This page aims to help you remove CoinImp Miner. Our removal instructions work for Chrome, Firefox and Internet Explorer, as well as every version of Windows.
If you have recently gotten a browser hijacker page-redirect named CoinImp installed in your PC and added to your browser program, then you are most likely faced with a number of intrusive and unpleasant browser changes. Here are some such changes that could have potentially occurred in your system due to this hijacker’s presence in it:
- Your browser’s front page and new-tab page might have gotten changed and replaced by some unknown sponsored pages.
- Your default search engine might have gotten replaced as well (likely, with a new one that is of lower quality).
- A new custom toolbar might have been added to your browser.
- Frequent generation of ads and redirects to random web pages may have started occurring after the installation of the hijacker.
Those are the most common complaints from redirecting hijackers like CoinImp. All popular browsers like Chrome, IE, Edge, Firefox, Opera and others could get affected by such a software piece so switching to another browser is unlikely to help you stop the intrusiveness and the obstruction that comes from CoinImp.
What to do?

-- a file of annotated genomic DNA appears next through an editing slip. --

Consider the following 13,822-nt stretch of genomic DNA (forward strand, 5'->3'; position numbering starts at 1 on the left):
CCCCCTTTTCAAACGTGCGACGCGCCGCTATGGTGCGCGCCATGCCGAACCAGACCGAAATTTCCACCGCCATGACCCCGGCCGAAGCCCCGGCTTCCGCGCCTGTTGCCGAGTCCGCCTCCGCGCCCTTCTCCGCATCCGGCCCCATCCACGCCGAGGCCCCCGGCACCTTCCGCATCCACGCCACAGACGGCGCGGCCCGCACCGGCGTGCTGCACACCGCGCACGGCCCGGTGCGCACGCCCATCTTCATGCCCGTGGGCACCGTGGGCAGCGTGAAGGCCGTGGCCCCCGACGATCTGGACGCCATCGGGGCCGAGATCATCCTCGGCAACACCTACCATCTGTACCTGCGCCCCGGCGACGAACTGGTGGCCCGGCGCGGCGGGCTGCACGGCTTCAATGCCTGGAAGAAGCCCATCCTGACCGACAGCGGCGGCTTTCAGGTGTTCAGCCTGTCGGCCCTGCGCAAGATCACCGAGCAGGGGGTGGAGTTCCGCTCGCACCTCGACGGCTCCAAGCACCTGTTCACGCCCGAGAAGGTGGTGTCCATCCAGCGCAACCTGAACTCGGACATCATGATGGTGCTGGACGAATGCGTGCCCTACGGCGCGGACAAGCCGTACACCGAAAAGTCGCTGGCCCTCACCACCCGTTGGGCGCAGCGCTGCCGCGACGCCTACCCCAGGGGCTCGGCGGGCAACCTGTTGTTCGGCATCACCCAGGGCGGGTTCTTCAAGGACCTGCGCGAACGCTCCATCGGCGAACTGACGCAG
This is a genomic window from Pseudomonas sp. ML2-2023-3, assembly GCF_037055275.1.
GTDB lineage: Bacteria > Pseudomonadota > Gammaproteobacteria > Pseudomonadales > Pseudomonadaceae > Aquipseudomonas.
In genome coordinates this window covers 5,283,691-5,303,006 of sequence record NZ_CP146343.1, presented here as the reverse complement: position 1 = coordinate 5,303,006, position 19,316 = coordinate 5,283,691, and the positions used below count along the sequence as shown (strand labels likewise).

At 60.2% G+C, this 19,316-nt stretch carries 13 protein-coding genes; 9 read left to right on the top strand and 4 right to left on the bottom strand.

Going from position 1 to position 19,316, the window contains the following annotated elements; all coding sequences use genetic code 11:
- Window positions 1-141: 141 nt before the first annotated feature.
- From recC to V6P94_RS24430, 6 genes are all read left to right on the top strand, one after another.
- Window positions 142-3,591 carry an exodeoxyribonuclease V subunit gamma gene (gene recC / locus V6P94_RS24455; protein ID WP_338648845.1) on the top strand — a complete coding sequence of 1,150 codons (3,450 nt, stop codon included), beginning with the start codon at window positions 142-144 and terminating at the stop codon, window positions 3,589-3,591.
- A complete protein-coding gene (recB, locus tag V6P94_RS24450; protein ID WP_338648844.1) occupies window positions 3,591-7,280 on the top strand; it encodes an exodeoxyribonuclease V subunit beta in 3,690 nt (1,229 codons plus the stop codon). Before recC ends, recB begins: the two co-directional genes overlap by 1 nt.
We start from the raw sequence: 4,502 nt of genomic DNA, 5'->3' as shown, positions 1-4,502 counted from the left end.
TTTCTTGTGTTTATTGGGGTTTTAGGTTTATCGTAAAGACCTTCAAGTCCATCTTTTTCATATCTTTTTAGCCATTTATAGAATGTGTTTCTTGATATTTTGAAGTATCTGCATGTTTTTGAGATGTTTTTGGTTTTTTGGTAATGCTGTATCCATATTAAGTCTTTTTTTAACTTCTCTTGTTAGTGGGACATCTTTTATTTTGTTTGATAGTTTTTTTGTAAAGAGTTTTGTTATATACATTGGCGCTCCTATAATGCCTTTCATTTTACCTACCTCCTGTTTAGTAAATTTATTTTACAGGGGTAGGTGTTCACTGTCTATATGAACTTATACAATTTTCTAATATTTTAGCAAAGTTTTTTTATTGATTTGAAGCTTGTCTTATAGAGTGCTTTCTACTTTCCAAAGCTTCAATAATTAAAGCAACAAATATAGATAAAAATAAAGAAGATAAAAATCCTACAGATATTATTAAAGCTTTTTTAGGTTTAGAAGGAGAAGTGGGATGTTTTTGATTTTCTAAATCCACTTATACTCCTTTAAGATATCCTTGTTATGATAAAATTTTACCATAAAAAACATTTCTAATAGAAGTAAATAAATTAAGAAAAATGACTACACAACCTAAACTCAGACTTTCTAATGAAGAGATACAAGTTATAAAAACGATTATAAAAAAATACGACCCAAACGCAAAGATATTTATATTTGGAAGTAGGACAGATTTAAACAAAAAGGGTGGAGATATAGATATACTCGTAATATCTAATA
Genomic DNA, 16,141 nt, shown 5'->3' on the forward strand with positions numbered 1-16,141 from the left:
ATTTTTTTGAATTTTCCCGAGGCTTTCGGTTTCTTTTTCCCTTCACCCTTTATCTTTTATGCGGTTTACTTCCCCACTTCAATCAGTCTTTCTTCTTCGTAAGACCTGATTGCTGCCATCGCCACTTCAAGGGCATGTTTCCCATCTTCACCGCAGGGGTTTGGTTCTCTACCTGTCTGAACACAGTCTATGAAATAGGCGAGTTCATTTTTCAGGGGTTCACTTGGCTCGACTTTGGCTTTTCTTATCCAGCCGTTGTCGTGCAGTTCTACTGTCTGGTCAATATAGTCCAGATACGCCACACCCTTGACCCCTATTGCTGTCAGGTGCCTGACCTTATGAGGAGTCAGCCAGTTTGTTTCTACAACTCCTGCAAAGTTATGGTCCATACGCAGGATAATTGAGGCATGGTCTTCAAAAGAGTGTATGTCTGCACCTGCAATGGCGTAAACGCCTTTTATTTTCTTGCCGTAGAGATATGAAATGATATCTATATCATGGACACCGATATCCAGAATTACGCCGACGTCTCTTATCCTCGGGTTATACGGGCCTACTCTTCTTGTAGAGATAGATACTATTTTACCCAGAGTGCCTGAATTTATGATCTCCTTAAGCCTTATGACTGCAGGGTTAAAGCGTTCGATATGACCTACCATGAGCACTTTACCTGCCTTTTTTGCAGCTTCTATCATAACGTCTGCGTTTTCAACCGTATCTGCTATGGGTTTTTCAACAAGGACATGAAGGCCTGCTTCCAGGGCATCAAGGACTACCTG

The current article serves two main purposes: to inform you about the most typical and important characteristics of such hijackers and to help you remove them from your machine in case they have already gotten there. Therefore, we advise you to read the whole article and then, if you have CoinImp on your computer, visit our removal guide at the bottom of this post and follow the steps listed there. This will help you get rid of the irritating browser redirect so that it no longer messes with your browsing program(s). Also, on this page, there is a suggested anti-malware tool which could scan your PC for any unwanted hijacker-related data so feel free to use it in order to ensure that there’s nothing left of the undesirable piece of software inside your machine’s system.
About browse hijackers/browser redirects
First and foremost, we must remind you that there’s no reason to panic or to be overly worried due to CoinImp’s presence inside your PC. Hijackers like this one are nowhere near as dangerous or as difficult to deal with as real malware threats – Trojans, Ransomware, Spyware, Worms, Rootkits and so on. Most hijackers are actually quite harmless and their purpose is not related to harming or corrupting something inside your computer. In fact, a large portion of those browser redirects are actually legal and are used for legal (though obstructive and irritating) activities.